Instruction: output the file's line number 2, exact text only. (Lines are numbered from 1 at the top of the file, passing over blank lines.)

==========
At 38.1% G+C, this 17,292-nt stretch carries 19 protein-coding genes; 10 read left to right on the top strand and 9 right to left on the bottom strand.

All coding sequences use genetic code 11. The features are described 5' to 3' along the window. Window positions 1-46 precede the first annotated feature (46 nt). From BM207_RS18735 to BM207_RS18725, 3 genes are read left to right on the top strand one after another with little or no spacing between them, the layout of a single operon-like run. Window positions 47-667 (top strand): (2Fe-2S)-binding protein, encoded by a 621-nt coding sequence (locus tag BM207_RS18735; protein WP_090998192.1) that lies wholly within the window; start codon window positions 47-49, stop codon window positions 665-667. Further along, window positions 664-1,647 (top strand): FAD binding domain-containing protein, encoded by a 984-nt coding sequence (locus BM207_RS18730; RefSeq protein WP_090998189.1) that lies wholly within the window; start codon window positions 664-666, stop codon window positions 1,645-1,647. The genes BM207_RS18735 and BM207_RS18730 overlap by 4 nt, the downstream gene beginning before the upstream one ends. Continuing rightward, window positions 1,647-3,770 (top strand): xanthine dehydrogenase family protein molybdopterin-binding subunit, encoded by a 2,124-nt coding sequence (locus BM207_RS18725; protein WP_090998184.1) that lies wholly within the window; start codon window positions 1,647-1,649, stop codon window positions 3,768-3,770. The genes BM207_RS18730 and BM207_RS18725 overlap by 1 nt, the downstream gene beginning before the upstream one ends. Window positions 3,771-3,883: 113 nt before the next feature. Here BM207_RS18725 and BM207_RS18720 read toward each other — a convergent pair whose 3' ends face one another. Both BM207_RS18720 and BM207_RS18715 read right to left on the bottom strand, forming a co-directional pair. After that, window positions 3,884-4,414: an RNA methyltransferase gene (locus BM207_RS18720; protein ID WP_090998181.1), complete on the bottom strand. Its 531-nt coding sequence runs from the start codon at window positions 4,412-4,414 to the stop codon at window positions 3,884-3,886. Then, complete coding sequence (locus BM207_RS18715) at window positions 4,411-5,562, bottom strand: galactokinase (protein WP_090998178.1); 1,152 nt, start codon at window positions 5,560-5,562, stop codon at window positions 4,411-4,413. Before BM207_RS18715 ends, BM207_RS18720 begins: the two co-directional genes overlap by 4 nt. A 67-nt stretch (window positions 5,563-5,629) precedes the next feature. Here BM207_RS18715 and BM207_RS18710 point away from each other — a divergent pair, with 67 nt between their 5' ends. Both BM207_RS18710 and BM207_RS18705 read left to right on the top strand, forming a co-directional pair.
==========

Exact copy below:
All coding sequences use genetic code 11. The features are described 5' to 3' along the window. Window positions 1-46 precede the first annotated feature (46 nt). From BM207_RS18735 to BM207_RS18725, 3 genes are read left to right on the top strand one after another with little or no spacing between them, the layout of a single operon-like run. Window positions 47-667 (top strand): (2Fe-2S)-binding protein, encoded by a 621-nt coding sequence (locus tag BM207_RS18735; protein WP_090998192.1) that lies wholly within the window; start codon window positions 47-49, stop codon window positions 665-667. Further along, window positions 664-1,647 (top strand): FAD binding domain-containing protein, encoded by a 984-nt coding sequence (locus BM207_RS18730; RefSeq protein WP_090998189.1) that lies wholly within the window; start codon window positions 664-666, stop codon window positions 1,645-1,647. The genes BM207_RS18735 and BM207_RS18730 overlap by 4 nt, the downstream gene beginning before the upstream one ends. Continuing rightward, window positions 1,647-3,770 (top strand): xanthine dehydrogenase family protein molybdopterin-binding subunit, encoded by a 2,124-nt coding sequence (locus BM207_RS18725; protein WP_090998184.1) that lies wholly within the window; start codon window positions 1,647-1,649, stop codon window positions 3,768-3,770. The genes BM207_RS18730 and BM207_RS18725 overlap by 1 nt, the downstream gene beginning before the upstream one ends. Window positions 3,771-3,883: 113 nt before the next feature. Here BM207_RS18725 and BM207_RS18720 read toward each other — a convergent pair whose 3' ends face one another. Both BM207_RS18720 and BM207_RS18715 read right to left on the bottom strand, forming a co-directional pair. After that, window positions 3,884-4,414: an RNA methyltransferase gene (locus BM207_RS18720; protein ID WP_090998181.1), complete on the bottom strand. Its 531-nt coding sequence runs from the start codon at window positions 4,412-4,414 to the stop codon at window positions 3,884-3,886. Then, complete coding sequence (locus BM207_RS18715) at window positions 4,411-5,562, bottom strand: galactokinase (protein WP_090998178.1); 1,152 nt, start codon at window positions 5,560-5,562, stop codon at window positions 4,411-4,413. Before BM207_RS18715 ends, BM207_RS18720 begins: the two co-directional genes overlap by 4 nt. A 67-nt stretch (window positions 5,563-5,629) precedes the next feature. Here BM207_RS18715 and BM207_RS18710 point away from each other — a divergent pair, with 67 nt between their 5' ends. Both BM207_RS18710 and BM207_RS18705 read left to right on the top strand, forming a co-directional pair.